How to Plant, Grow, Prune, and Fertilize Hardy Hibiscus (a.k.a. Perennial Hibiscus) including the Confederate Rose
Few plants can produce the summer long show of huge showy flowers of the Hardy Hibiscus or Perennial Hibiscus. These are also known as 'Dinner Plate Hibiscus' and for good reason as the flowers can be 12-14" across although 8-10" wide is more common. Unless you are working with a true species like unadulterated Hibiscus moscheutos or Hibiscus coccineus, most of the Hardy Hibiscus in the trade today are hybrids derived from crosses including but not limited to the aforementioned species as well as our other native species like H. grandiflorus, H. lasiocarpus, and H. laevis, unlikely but possibly also H. dasycalyx even though most are listed as Hibiscus moscheutos cultivars. Some of the very newest cultivars may include other non-native species in their parentage like in the breeding work conducted by Texas A&M and the Summer Spice series where they are trying to develop true purple, blue, and even orange colored flowers. Some of the newer hybrids with deeply colored maroon to near black foliage add additional color and contrast in the garden and landscape and readily pair with chartreuse colored plants like Maui Gold Elephant Ears. As you will see these hardy Hibiscus make easy, long-lived, and low maintenance additions to the landscape and only get better with age.
As their native habitat and their common names like Swamp Mallow or Marsh Mallow suggest, Hardy Hibiscus originate from wet to consistently moist soils and they enjoy the same conditions in a garden setting. They can also readily be added to bog gardens, moist ditches, can be grown as container plants in water gardens usually with the soil surface near the water's surface, and they can also withstand areas that are periodically flooded. Hardy Hibiscus can be grown in average moist soils with a good deep organic mulch but may need additional moisture during dryer periods. This does not include the Confederate Roses and similar selections like the Single Red or Terri's Pink Confederate Rose and our own introduction Almost Eden's Baby Pink Hibiscus as these prefer average moist, average to well-drained soils and we'll get to these near the lower half of this growing guide.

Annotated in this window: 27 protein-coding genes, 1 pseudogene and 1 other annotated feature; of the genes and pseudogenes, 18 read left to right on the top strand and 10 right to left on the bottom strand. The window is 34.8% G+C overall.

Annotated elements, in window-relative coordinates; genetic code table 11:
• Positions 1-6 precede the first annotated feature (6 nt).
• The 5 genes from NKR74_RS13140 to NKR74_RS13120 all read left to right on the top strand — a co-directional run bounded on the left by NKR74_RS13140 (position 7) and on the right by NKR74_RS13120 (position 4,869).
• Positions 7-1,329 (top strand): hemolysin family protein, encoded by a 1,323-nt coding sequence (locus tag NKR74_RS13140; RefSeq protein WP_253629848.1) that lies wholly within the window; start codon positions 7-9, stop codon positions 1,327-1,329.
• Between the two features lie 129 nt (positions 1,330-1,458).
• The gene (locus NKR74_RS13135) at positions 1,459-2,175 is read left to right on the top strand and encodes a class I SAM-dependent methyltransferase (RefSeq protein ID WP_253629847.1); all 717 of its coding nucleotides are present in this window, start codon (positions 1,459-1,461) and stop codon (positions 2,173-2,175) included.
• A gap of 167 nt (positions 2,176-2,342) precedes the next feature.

In order to produce the summer long display of massive dinner plate sized flowers, all of these Hibiscus need ample nutrients to work with. Top dressing with a generous dose of a balanced slow-release non-burning fertilizer, like Scotts Osmocote 14-14-14, in spring just before or once the new stems emerge (about mid- to late March here in zone 8B), again in early June, and one more time in early to mid-August should help to keep your Hibiscus flowering until fall. When you do fertilize be sure apply it evenly over the outer 2/3's of the root zone. Usually starting about 1' away from the center of the plant and working out to about 3' away from the crown of mature plants. Potted plants can just be top dressed with a couple of tablespoons of fertilizer. When you are done just water it in and you are finished. The advantage to a slow release fertilizer is that every time you water or every time it rains your Hibiscus are getting fed.